In this five-week unit plan, students engage with questions that allow for a deeper understanding of the contexts that drive underreported stories and their impact on individuals across the globe. Students cultivate empathy for others and use storytelling skills to explore topics that matter to them. In their final audio journalism projects, students cover local underreported stories, following one person’s narrative, but presenting their story in a larger context. This unit was created by Raymond Salazar, a high school journalism teacher in Chicago, as part of the Pulitzer Center Teacher Fellowship program.
In this six-week unit plan, students analyze a series of first person narratives of immigrants and migrants in order to understand how and why people move from place to place. As a final project, students create a documentary that chronicles their family’s journey and their lives now. This unit was created by Mary Aiken, a 5th and 6th grade gifted English Language Arts and Social Studies teacher in Wynnewood, Pennsylvania, as part of the Pulitzer Center Teacher Fellowship program.
In this nine-week unit plan, students analyze underreported news stories about evictions and the housing crisis in the United States throughout the COVID-19 pandemic. They read, summarize, and analyze these news stories with a focus on how they exemplify inequality and injustice. These stories provide a springboard for discussions about living wages and budgets, evictions, homelessness, the stereotypes associated with people who are without housing, and other social issues facing people experiencing poverty in the U.S. Students complete a culminating photo collage and creative writing project that captures their research on housing insecurity in West Virginia and/or the U.S. This unit was created by Jessica Pastine, who teaches English Language Arts and Social Studies in an education program for incarcerated youth in Davis, West Virginia, as part of the Pulitzer Center Teacher Fellowship program.
In this five-week unit plan, students analyze how communities leverage local government and community advocacy to address environmental events driven by climate change. They examine news stories about the impact of climate change, asking the questions: Who was impacted? Who fought on their behalf? Students then launch an investigation into their own community’s response to severe weather and flooding. Ultimately, students develop a media project or artistic representation that highlights their research and exploration. This unit was created by Lisa Holewa, an upper elementary educator in San Mateo, California, as part of the Pulitzer Center Teacher Fellowship program.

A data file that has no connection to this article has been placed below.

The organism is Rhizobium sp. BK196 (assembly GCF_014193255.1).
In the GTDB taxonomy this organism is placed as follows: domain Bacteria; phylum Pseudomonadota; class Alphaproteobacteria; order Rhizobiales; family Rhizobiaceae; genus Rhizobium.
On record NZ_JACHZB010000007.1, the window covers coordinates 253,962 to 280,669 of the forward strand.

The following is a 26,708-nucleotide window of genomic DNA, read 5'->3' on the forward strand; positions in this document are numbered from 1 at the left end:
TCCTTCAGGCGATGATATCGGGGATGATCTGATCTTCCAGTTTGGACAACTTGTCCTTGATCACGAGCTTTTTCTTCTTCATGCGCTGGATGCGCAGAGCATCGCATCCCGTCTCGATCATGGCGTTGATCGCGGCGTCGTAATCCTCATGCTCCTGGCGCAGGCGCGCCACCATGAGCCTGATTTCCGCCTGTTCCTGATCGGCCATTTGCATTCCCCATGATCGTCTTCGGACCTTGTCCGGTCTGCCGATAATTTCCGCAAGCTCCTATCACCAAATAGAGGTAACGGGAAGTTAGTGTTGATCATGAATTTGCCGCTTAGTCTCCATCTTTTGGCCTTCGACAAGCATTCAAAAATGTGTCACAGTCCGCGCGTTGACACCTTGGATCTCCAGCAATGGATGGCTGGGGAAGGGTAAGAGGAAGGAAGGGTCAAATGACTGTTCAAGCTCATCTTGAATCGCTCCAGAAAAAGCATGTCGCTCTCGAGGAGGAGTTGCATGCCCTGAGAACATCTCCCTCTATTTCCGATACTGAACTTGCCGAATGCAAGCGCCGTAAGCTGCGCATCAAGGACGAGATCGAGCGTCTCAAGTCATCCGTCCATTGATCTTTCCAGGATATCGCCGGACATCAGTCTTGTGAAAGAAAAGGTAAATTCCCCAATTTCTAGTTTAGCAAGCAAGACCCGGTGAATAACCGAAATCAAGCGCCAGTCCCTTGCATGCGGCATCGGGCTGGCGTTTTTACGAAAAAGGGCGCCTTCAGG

This collection of activities, containing modules for students in grades 2-6 and 7-12, is designed to support students in critically navigating the news. Students move from learning the basics of what journalism is and reflection on their relationship with the news to actively engaging with and responding to underreported new stories. In the process, students have the opportunity to practice identifying and interrupting bias, roleplay as journalists and editors, explore how news can illuminate systemic global issues, and amplify stories that matter to them through creative and journalistic projects. These resources are housed on Mizzen Education, a free platform for out-of-school time educators.
In this three-week unit plan, students explore how events from the past influence the present, how rhetoric can be used to inspire empathy, and how journalism can be used as a tool for justice. At the end of the guided exploration, students conduct research on underreported topics from the Pulitzer Center archives that spark their interests. Students present on these issues to spread awareness and contribute to the enrichment of their peers. Their presentations are also recorded in order to reach a larger audience. Ultimately, students write discursive essays that measure the degree to which nations should assist in correcting the harmful impact of their actions on other countries decades later. This unit was created by Brittany Goldsby, a high school English Language Arts educator in Hollywood, Florida, as part of the Pulitzer Center Teacher Fellowship program.